Women have a special relationship with the environment, which is very different from men's, and more 'sustainable'. Programmes and projects should use their special skills and indigenous knowledge about the natural environment. In doing this, a better overall outcome can be attained, in addition to catering to the special needs of women.
- support to development should be directed through existing women's organizations; - support to programmes in which women are seen as the ones primarily responsible for environmental protection- the need for gender-sensitive data is increasingly being recognised, i.e. use of and access to resources needs to be carefully analyzed both at inter and at intra-household level. Such data is required in the approval process for project proposals.
Agroforestry, social forestry, strip plantation, homestead plantation and nursery projects aiming at 100% participation of women. Experience has shown that women has more in depth knowledge about fuel, fodder, timber and medicial plants. If the project is designed and managed by women it is more likely to be better than that of men.
Conventional development is bad for the environment and bad for women. Ecofeminism rejects the goal of economic growth, and proposes instead that women should manage the environment for subsistence, resulting in sustainability.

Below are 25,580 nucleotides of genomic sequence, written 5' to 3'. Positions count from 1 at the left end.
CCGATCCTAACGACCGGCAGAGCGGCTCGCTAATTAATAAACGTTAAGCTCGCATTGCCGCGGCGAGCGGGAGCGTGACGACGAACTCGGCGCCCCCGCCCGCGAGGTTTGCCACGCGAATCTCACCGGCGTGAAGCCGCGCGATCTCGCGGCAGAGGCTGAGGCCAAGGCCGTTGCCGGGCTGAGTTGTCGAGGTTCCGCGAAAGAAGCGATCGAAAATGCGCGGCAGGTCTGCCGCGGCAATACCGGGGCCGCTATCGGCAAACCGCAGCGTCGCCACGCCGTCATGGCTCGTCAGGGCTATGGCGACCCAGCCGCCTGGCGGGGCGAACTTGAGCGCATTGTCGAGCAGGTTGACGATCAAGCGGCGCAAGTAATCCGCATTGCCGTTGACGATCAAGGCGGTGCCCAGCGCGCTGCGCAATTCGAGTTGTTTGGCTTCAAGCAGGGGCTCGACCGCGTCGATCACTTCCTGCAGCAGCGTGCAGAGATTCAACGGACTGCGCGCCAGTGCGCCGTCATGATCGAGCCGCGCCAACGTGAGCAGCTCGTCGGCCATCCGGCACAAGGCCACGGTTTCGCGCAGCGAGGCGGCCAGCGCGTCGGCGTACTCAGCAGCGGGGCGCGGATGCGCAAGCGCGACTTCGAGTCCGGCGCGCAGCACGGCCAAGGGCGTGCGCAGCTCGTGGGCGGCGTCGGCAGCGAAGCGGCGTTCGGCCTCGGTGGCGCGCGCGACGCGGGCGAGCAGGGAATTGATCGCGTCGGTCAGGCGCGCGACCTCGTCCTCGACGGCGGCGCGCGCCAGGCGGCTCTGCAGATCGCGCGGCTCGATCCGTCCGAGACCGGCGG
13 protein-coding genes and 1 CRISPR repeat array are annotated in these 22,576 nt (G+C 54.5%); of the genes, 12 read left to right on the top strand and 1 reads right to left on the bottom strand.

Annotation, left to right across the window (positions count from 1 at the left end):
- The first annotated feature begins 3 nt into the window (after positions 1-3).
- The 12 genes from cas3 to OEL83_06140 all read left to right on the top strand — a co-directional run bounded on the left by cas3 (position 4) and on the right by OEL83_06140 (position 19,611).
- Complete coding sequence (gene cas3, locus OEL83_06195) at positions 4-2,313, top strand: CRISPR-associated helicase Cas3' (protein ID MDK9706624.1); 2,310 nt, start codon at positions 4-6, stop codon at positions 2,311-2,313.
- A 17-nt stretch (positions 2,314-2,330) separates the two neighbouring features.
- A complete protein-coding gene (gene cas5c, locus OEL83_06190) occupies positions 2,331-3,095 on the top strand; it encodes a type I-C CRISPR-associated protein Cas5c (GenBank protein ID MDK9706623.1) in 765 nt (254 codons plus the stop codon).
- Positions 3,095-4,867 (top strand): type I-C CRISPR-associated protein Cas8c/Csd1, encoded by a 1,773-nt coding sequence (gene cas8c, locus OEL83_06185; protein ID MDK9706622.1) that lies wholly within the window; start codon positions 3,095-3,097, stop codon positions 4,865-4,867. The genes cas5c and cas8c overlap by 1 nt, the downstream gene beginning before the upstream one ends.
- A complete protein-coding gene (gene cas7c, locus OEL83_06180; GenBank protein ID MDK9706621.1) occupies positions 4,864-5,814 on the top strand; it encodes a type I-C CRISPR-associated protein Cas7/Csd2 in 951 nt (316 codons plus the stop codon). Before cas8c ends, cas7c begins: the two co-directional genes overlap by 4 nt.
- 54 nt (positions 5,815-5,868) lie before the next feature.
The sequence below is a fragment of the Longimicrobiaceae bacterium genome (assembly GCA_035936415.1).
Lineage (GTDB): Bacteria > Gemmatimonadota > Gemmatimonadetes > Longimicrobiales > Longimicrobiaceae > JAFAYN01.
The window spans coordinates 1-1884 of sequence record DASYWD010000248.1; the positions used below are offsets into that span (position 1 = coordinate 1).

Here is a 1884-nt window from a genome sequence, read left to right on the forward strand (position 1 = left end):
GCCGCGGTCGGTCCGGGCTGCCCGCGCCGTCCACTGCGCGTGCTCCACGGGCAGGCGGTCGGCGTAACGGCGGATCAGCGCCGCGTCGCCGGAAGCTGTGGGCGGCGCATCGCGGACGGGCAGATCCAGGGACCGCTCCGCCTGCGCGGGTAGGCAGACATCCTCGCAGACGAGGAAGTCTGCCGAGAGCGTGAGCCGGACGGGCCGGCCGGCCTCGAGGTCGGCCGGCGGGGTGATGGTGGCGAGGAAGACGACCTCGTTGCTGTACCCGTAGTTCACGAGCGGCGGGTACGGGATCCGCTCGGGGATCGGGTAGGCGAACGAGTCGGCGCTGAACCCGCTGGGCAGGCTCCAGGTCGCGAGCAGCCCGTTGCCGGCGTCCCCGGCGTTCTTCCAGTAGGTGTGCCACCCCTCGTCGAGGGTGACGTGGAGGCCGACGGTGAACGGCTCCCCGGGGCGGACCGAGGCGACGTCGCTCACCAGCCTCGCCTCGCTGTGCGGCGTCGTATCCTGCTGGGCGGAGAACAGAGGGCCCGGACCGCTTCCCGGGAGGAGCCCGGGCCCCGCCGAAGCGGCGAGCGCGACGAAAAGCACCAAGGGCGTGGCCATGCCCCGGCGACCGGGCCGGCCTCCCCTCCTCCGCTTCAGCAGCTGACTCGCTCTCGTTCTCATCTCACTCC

There are few operational projects of this kind, but the idea is to empower women to manage the natural resources, which will result in sufficiency in subsistence requirements, low consumption levels, low growth rate, and ecological balance.
Credit allocation aiming at 100% participation of women; i.e the target group should only be women for "Integrated", dairy, poultry, fishery and vegetable gardens coupled with biogas plants. This project is a profitable one. In such a case men have no other option but to share the household work.
It is recognised that it is useless to tackle the problems of women without seeing them in their context: that of division of work, access and power between men and women. The whole system needs to be dealt with, not just the women's part. The subordination of women to men is generally the key; there is a need to clearly establish how and why access to and use of resources, and tasks, are divided M/F.
- use of gender analysis rather than emphasis just on women's role, when assessing projects: in using gender-disaggregated data the aim is not just to describe the situation (data analysis) but to explain it
- gender sensitive projects does not mean that special projects need to be set up but all projects need to consider their gender aspects.
Gender development training projects for energy planners to help sensitize them to the need to create a gender friendly environment.